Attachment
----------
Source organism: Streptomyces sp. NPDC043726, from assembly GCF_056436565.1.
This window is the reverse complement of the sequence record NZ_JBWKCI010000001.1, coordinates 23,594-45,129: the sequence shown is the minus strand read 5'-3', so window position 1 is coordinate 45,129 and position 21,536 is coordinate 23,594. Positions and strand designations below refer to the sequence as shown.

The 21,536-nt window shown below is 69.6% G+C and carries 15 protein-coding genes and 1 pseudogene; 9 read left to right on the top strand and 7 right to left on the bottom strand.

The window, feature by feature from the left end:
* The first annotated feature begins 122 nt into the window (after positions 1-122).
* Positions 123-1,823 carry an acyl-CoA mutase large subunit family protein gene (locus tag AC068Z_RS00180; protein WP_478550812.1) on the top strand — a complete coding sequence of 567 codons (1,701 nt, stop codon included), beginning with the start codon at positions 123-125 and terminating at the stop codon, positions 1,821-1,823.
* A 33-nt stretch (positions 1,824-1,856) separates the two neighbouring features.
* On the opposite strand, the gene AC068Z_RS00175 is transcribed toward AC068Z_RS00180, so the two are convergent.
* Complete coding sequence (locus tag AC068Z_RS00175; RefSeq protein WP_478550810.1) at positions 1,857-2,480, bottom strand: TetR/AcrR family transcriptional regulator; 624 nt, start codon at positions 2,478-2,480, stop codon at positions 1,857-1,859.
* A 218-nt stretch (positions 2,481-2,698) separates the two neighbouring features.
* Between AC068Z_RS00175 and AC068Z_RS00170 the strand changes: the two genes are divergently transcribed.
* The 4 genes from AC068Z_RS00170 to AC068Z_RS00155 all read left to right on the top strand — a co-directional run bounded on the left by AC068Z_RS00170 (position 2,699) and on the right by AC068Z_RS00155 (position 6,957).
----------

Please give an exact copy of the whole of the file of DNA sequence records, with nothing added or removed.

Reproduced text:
Source organism: Streptomyces sp. NPDC043726, from assembly GCF_056436565.1.
This window is the reverse complement of the sequence record NZ_JBWKCI010000001.1, coordinates 23,594-45,129: the sequence shown is the minus strand read 5'-3', so window position 1 is coordinate 45,129 and position 21,536 is coordinate 23,594. Positions and strand designations below refer to the sequence as shown.

The 21,536-nt window shown below is 69.6% G+C and carries 15 protein-coding genes and 1 pseudogene; 9 read left to right on the top strand and 7 right to left on the bottom strand.

The window, feature by feature from the left end:
* The first annotated feature begins 122 nt into the window (after positions 1-122).
* Positions 123-1,823 carry an acyl-CoA mutase large subunit family protein gene (locus tag AC068Z_RS00180; protein WP_478550812.1) on the top strand — a complete coding sequence of 567 codons (1,701 nt, stop codon included), beginning with the start codon at positions 123-125 and terminating at the stop codon, positions 1,821-1,823.
* A 33-nt stretch (positions 1,824-1,856) separates the two neighbouring features.
* On the opposite strand, the gene AC068Z_RS00175 is transcribed toward AC068Z_RS00180, so the two are convergent.
* Complete coding sequence (locus tag AC068Z_RS00175; RefSeq protein WP_478550810.1) at positions 1,857-2,480, bottom strand: TetR/AcrR family transcriptional regulator; 624 nt, start codon at positions 2,478-2,480, stop codon at positions 1,857-1,859.
* A 218-nt stretch (positions 2,481-2,698) separates the two neighbouring features.
* Between AC068Z_RS00175 and AC068Z_RS00170 the strand changes: the two genes are divergently transcribed.
* The 4 genes from AC068Z_RS00170 to AC068Z_RS00155 all read left to right on the top strand — a co-directional run bounded on the left by AC068Z_RS00170 (position 2,699) and on the right by AC068Z_RS00155 (position 6,957).